As I’m pushing my way up, one of the guys getting on the shuttle squeezes my waist, right above my hip bone, as he goes past me. It was so discreet and most likely no one else had any idea that he just touched me. Horrified, I look down at his hand and blurt out, very loudly, without even thinking really – “Do NOT touch me.”

The shuttle gets quieter, the driver is looking at me like “WTF?” and I can hear the dude’s friends laughing. I hear one of them say, “Yeah, don’t touch her,” in a mocking tone. UGH. Totally horrified and embarrassed, I fly towards the exit, get off the bus, and wish I could disappear.

I felt so shitty about that guy thinking he could just touch me because he could. I felt reduced, like it didn’t matter at all who I was – he would have touched me anyway just because he could. I didn’t even see his face, so if I see him on campus again I won’t even know it. Worse, right after I asserted myself and drew attention to us, I felt guilty, like I had been the one to do something wrong… like I shouldn’t have caused a fuss. I kept thinking that it could have been worse – he could have touched my boobs or grabbed my crotch – and ya know, it’s just my waist, so why was I so upset?

That guilty feeling went away pretty quickly, especially after I got back to my dorm room and ranted to my roommate and boyfriend. He is the one who is the asshole who did something wrong, not me, so fuck that!!! Thankfully, no one has groped me since then, but if they do I want to be sure I tell them “NO” again and make sure I can recognize their face in case I ever see them again.

Location: Outside the Cathedral of Learning, Bigelow Blvd.
Time of harassment: 10:30pm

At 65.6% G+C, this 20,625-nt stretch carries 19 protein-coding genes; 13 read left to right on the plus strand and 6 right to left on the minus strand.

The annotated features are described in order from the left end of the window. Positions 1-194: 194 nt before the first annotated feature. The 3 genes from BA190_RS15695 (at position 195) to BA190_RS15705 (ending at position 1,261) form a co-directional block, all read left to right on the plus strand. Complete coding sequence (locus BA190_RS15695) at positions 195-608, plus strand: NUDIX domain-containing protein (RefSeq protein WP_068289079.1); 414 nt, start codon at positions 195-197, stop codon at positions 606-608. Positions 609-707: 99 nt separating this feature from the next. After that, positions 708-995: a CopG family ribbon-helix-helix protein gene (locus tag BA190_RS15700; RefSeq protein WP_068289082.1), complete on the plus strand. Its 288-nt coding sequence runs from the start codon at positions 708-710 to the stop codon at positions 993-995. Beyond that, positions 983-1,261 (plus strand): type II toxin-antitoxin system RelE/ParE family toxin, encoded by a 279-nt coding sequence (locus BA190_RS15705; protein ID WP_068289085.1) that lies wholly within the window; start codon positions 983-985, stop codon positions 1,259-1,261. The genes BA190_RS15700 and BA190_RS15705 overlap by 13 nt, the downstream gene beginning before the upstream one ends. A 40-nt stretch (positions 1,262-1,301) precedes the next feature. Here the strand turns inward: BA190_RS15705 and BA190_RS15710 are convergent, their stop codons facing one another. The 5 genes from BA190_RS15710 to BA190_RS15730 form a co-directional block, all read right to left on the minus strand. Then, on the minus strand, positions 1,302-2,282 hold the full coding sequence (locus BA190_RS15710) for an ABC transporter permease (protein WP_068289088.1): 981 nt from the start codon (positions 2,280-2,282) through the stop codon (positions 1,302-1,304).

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Anonymous’s Story: “Other men seem to back off more when they know you are ‘taken'”

This happened about a month ago, but this website was not up at the time. I had just left work and was on my way home when I decided I wanted to grab some food for dinner. I locked my bike up outside the pizza place, went in and ordered, and was just about to sit down on a stool to wait for my food when a guy walks in.

He comes up to me, says hello, and asks me if I want to go out on a date sometime with him. I have never seen this man before, have no clue who he is, and I sure as hell am not inclined to go on random dates with strangers. He was polite, so I quickly decided in my head that I would also respond politely. I told him no thanks, and against my strong desire to do otherwise, I followed that up by telling him I have a boyfriend.* This is how the rest of the conversation goes:

Him: “Well, I just saw you outside and you looked good. Can I call you sometime?”

Me: “No”

Him: “Well then can I text you sometime?”

Me: “No.”

Him: “Well can I at least get a hug?”

Me: In my head, “Hell no.” But out loud I responded with “NOPE. I’m good.” And as he walks out of the store, staring at my body up and down the entire time, I am getting angrier so I loudly tell him that he can fucking leave now and to stop staring at me. He left.

I was thankful that I am an acquaintance with one of the owners there and talked about it with him afterward. He peripherally saw what was happening, but he was on the phone so he didn’t hear the conversation. After talking with him, it made me feel better to know that he also thought that guy was an asshole, and would have backed me up in telling him off.

But honestly… WTF. This man did not listen to me any of the many times I told him no, and this incident really bothered me for many reasons. Do men not hear me when I speak? Is my “no” of any value? If I had not been polite when I responded the first time, would that have made things better or worse? These are all questions I was left with.

* Also, I felt upset with myself for relying on my relationship status as a way to deflect unwanted attention. It shouldn’t fucking matter whether I am single, in a relationship, gay, asexual, or whatever! My NO should not need to be clarified in order for it to have validity. Unfortunately, in my experience, other men seem to back off more when they know that you are “taken”. Hmmm… could this be because women are viewed as property and if you’re already in a relationship you are “off the market”? Bingo.

Location: Pizza shop on Penn Avenue, Garfield
Time of harassment: 4:30 PM